I missed the cut-off for responses on the directgov review website so am posting my thoughts here and will email them separately to the directgov team. The comments on this question share many similarities, suggesting only open source be used (others say mostly open source), most support open standards, one says "give all unemployed people a smartphone and some free credit for accessing certain gov websites", one more says essentially that not every service can be digital so don't try for 100% and those that you do put online you should put in the right place. One more says:
Government must understand, study and perhaps consider how it might support the trend towards an active, contributing citizenry online, especially in relation to improving public services. It remains an open question, however, whether and in what settings government itself should aim to be the author of such online initiatives.
A real spread of responses then, from the thought-provoking don't force everything into a digital model, to the consultant-like blockquote pulled out above, to the banal mantra of open source software roolz. There was though, in the 26 comments left, two common thoughts: mobile, open standards / APIs.
Here, for what they're worth, are my thoughts on the trends that directgov should latch on to:
- Increasingly content is being rebadged and reused (not only through retweets and other social links but through white label websites and RSS pulling as evidence by the recent launch of the directgov content API). I've said before (probably 1,001 times) that I see no point in government authoring the same content hundreds, or thousands of times and hence am an ardent supporter of a single central government website that holds the definitive citzen-facing version of any given content (recognising that super-specialist content to do with e.g. accountants is best left to HMRC). The 309,000 instances of "disability living allowance" that google throws up today shows many in e.g. surrey county council, edinburgh, renfrewshire, hounslow and others. Sadly the number of instances is up from just 9,000 in 2003 and 122.000 in 2007. One definitive source, then, who makes their content available to others if they need it - with the accent on "if they really need it"; just borrowing content so you can boost the pages on your .gov website is hardly worthwhile (I really have no desire to comparison shop government content - no one is going to look for the best version of "disability living allowance"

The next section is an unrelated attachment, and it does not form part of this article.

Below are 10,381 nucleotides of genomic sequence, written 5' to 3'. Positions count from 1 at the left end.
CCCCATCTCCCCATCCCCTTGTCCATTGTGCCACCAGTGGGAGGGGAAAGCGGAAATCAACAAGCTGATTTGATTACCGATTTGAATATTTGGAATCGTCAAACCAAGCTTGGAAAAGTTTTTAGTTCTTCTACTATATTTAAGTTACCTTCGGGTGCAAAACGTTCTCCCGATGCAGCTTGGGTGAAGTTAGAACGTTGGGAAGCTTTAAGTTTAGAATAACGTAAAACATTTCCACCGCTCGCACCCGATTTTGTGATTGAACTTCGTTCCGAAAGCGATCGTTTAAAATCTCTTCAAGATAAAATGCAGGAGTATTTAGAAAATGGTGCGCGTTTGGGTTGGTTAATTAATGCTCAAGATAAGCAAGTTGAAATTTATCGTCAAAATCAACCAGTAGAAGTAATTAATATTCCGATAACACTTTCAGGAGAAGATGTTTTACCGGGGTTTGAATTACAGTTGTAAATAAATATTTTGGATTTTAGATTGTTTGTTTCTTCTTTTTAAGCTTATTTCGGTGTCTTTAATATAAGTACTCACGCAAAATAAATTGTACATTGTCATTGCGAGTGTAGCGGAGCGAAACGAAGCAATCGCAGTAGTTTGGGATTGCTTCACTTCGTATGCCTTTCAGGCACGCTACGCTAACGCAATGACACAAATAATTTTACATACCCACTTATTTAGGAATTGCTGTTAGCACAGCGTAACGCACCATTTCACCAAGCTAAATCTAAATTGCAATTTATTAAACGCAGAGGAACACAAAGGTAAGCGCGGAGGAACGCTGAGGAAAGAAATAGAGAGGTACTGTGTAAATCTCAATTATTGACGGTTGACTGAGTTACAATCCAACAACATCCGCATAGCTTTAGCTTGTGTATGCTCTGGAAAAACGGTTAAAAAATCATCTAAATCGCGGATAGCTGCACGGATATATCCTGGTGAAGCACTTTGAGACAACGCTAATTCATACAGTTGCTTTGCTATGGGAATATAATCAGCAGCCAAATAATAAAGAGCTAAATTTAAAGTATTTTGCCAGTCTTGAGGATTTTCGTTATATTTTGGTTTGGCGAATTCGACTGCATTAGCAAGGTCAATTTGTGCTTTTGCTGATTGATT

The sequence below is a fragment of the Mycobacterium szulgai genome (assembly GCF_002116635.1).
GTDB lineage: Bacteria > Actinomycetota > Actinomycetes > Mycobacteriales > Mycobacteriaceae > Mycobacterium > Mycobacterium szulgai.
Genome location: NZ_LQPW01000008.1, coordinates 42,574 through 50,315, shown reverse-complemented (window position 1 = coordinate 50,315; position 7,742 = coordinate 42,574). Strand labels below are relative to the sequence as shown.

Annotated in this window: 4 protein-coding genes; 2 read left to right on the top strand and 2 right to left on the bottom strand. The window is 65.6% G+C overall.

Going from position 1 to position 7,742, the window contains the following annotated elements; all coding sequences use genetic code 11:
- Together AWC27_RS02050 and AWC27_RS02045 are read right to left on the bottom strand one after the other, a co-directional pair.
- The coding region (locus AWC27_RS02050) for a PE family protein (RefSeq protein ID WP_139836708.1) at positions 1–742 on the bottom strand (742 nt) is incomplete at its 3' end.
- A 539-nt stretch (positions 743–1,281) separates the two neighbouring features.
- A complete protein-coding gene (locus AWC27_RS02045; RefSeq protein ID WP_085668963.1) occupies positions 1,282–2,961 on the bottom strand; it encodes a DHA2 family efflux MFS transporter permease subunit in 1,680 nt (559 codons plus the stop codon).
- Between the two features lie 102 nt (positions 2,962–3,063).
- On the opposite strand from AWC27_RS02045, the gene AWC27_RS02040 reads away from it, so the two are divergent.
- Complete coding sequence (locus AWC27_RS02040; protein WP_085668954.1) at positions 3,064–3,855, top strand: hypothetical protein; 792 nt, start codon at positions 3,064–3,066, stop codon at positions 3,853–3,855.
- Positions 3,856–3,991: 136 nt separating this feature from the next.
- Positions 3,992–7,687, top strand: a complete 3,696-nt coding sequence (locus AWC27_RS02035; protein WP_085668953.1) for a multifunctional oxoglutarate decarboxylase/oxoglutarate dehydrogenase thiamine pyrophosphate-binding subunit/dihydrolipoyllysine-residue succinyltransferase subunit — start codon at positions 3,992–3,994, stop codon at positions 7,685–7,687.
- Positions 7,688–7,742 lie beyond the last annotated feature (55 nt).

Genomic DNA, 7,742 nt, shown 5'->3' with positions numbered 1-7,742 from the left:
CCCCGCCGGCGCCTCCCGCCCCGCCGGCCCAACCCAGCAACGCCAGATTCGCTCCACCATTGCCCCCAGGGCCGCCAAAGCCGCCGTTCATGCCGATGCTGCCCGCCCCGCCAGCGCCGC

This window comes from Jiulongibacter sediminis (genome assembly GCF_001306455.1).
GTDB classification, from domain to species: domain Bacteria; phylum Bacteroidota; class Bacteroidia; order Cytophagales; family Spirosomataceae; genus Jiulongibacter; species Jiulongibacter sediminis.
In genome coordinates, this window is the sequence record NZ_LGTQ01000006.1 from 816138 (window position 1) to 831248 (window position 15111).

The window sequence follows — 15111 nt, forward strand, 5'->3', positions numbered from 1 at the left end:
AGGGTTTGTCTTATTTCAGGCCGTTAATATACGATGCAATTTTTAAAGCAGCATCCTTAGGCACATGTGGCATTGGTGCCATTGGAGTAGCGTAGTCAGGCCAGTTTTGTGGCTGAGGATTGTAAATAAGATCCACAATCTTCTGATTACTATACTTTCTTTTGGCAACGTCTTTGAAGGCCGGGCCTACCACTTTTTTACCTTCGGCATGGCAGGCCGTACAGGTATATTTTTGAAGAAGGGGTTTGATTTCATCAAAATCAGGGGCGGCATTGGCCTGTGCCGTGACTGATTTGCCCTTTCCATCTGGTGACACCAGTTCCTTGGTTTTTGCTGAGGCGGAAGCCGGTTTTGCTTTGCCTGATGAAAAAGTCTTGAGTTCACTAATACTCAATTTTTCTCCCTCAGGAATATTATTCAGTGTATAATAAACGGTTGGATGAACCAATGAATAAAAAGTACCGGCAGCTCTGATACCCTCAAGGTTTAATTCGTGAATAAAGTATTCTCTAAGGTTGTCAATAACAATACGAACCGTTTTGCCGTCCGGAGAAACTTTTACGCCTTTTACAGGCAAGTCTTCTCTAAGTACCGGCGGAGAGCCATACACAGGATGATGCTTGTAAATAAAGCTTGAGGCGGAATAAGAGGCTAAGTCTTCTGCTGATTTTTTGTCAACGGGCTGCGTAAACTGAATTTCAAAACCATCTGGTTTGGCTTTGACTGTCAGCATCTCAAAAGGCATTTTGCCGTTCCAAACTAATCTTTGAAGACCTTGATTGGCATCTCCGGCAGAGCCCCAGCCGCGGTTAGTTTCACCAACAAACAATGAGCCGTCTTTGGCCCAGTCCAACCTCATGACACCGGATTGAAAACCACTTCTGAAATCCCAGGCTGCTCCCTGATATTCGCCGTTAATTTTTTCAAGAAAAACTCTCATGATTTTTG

- Content will increasingly need to be made available in multiple formats and styles. The proliferation of screen sizes and browser styles will mean an ever increasing number of style sheets that ally with the content to ensure that whoever is looking at the content gets the best experience.
- With content increasingly being made available, raw data has now followed and this trend shows no sign of slowing down. Plainly, people will have to use the data to warrant it continuing to be made available given that there is an inevitable cost of opening up the data and then keeping it available but so far, so good. This data will be made available in accordance with published standards, open ones whereever one exists.